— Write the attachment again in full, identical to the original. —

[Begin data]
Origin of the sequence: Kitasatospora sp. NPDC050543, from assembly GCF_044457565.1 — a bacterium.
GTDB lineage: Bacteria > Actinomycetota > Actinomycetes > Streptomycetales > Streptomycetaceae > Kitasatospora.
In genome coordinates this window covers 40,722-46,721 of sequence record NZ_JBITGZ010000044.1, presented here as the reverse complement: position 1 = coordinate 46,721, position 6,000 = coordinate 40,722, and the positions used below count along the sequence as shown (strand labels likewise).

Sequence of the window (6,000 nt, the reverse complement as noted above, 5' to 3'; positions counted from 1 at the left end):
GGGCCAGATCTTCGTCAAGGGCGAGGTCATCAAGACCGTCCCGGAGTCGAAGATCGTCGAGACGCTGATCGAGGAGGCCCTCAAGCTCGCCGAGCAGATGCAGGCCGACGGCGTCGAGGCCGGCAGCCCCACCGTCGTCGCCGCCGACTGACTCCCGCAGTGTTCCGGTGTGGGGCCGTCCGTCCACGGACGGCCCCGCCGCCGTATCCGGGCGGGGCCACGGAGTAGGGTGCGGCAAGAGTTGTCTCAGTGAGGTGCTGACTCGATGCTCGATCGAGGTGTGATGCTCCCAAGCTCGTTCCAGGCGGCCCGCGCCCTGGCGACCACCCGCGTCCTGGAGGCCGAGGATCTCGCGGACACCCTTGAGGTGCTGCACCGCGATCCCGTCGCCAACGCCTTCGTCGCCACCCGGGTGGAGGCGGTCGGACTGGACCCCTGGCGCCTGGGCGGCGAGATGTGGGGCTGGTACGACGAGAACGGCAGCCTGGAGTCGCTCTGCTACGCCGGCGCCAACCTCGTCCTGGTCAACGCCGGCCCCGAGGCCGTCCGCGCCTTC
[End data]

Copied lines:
Origin of the sequence: Kitasatospora sp. NPDC050543, from assembly GCF_044457565.1 — a bacterium.
GTDB lineage: Bacteria > Actinomycetota > Actinomycetes > Streptomycetales > Streptomycetaceae > Kitasatospora.
In genome coordinates this window covers 40,722-46,721 of sequence record NZ_JBITGZ010000044.1, presented here as the reverse complement: position 1 = coordinate 46,721, position 6,000 = coordinate 40,722, and the positions used below count along the sequence as shown (strand labels likewise).

Sequence of the window (6,000 nt, the reverse complement as noted above, 5' to 3'; positions counted from 1 at the left end):
GGGCCAGATCTTCGTCAAGGGCGAGGTCATCAAGACCGTCCCGGAGTCGAAGATCGTCGAGACGCTGATCGAGGAGGCCCTCAAGCTCGCCGAGCAGATGCAGGCCGACGGCGTCGAGGCCGGCAGCCCCACCGTCGTCGCCGCCGACTGACTCCCGCAGTGTTCCGGTGTGGGGCCGTCCGTCCACGGACGGCCCCGCCGCCGTATCCGGGCGGGGCCACGGAGTAGGGTGCGGCAAGAGTTGTCTCAGTGAGGTGCTGACTCGATGCTCGATCGAGGTGTGATGCTCCCAAGCTCGTTCCAGGCGGCCCGCGCCCTGGCGACCACCCGCGTCCTGGAGGCCGAGGATCTCGCGGACACCCTTGAGGTGCTGCACCGCGATCCCGTCGCCAACGCCTTCGTCGCCACCCGGGTGGAGGCGGTCGGACTGGACCCCTGGCGCCTGGGCGGCGAGATGTGGGGCTGGTACGACGAGAACGGCAGCCTGGAGTCGCTCTGCTACGCCGGCGCCAACCTCGTCCTGGTCAACGCCGGCCCCGAGGCCGTCCGCGCCTTC